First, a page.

The jury returned a verdict in the bank’s favor on the four remaining claims of “interference under the FMLA, retaliation under the FMLA, failure to accommodate under the ADA, and failure to accommodate under the California FEHA.” The plaintiff employee appealed the verdict.
On appeal, the Second Circuit first addressed the admissibility of the reinstatement offer and attendant attorney disqualification, concluding that the trial court committed an error that was not harmless by admitting evidence of the reinstatement offer and, because the plaintiff employee’s counsel’s disqualification was based on the improper admission of the evidence, they could resume their role as trial counsel.
The Appellate Court reasoned that Federal Rule of Civil Procedure 408 “prohibits, inter alia, the admission of ‘evidence … to prove or disprove the validity or amount of a disputed claim …: (1) … offering valuable consideration in … attempting to compromise the claim.’”
The Second Circuit pointed out that during the telephone conference in question, counsel started the call “by agreeing that Rule 408 would govern the conversation. Of course, such an agreement by itself does not preclude a party from making an unconditional offer, but it does suggest that parties here were hoping to take advantage of Rule 408’s protection—protection available only for conditional offers.” In addition, the Court reasoned that the bank’s testimony before the EEOC was an admission that “the reinstatement offer was conditioned upon dropping the lawsuit and its monetary demand, eliminating, as a matter of law, any factual issue as to whether the offer was conditional.”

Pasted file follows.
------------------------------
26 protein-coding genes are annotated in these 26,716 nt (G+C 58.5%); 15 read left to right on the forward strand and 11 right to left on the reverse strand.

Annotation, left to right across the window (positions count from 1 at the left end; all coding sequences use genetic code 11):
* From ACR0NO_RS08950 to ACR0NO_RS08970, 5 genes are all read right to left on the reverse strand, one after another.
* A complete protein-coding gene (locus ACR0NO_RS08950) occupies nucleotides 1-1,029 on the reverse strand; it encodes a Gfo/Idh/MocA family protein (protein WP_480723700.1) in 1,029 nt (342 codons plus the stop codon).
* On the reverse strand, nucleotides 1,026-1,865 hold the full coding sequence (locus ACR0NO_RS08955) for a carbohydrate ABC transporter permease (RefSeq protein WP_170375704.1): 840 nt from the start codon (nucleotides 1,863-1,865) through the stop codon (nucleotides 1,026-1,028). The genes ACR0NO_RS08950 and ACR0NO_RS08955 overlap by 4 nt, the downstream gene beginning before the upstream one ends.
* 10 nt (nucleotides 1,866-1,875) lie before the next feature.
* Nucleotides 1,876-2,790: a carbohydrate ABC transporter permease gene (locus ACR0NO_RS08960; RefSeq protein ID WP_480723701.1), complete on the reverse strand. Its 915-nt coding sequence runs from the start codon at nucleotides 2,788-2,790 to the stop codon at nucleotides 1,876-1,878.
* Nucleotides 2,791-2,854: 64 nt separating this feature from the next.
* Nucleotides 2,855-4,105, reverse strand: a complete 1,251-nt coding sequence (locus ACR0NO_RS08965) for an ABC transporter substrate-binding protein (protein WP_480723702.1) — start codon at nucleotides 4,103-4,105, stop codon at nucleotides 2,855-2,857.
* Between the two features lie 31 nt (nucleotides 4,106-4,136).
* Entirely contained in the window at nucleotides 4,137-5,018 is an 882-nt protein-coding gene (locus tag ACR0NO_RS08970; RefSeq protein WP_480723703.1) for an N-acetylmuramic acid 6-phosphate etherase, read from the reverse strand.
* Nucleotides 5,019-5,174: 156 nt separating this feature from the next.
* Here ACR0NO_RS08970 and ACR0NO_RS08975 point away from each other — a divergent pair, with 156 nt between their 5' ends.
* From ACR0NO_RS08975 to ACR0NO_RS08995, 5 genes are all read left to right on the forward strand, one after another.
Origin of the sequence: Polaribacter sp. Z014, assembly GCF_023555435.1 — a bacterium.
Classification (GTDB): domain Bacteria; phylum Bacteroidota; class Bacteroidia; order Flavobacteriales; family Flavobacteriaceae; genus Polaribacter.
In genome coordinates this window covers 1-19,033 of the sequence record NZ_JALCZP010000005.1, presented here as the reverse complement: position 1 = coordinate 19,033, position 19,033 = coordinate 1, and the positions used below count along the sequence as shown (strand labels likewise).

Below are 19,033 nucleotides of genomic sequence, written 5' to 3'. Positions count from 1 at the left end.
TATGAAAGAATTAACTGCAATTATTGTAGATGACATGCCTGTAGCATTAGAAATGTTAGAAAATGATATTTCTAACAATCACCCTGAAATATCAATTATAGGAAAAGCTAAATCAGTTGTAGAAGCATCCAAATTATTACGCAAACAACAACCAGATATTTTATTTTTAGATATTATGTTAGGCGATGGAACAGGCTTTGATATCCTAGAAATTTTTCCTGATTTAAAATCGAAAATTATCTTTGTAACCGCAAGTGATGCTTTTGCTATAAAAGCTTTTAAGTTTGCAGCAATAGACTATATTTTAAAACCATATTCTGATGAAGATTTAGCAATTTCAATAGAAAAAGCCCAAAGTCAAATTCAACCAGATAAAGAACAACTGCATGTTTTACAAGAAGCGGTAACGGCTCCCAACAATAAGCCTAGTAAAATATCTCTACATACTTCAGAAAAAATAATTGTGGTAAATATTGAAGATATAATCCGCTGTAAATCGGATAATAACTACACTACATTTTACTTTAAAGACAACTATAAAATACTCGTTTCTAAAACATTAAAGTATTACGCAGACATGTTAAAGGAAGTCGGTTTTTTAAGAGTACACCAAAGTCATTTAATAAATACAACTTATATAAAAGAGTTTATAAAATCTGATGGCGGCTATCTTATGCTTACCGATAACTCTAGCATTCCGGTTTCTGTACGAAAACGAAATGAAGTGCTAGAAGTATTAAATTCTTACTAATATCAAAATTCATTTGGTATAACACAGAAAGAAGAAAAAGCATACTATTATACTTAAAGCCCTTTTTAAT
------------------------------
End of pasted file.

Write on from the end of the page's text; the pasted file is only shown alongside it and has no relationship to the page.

Accordingly, the Court vacated the judgment “insofar as it adopted the jury’s verdict” and “insofar as it adopted the [trial] court’s order … disqualifying [counsel], because that order rested on the erroneous admission of evidence relating to [the bank’s] reinstatement offer.”
The Second Circuit then rejected the plaintiff employee’s argument that the trial court erred by failing to instruct the jury that “a defendant’s failure to engage in an interactive process is alone sufficient to support a failure-to-accommodate claim under ADA [, holding,] however that the district courts may admit an employer’s failure to engage in an interactive process as evidence of discrimination under the ADA.”
The Second Circuit agreed with its sister courts that “failure to engage in an interactive process does not form the basis of an ADA claim in the absence of evidence that accommodation was possible.”
The Court then addressed the plaintiff employee’s final argument that the trial court erred in granting the bank’s motion for judgment as a matter of law on her failure to accommodate claims under the NYSHRL. The Second Circuit reasoned that the plaintiff employee appealed “from the jury verdict entered in this action …, not from the district court’s prior judgment as a matter of law,” and therefore the plaintiff employee did not properly preserve the issue for appeal.
Accordingly, the trial court’s judgment was vacated “in part, insofar as it adopted the jury’s verdict and the district court’s disqualification order.” The Second Circuit also dismissed “the appeal in part, insofar as it pertains to claims under the NYSHRL” and remanded for further proceedings.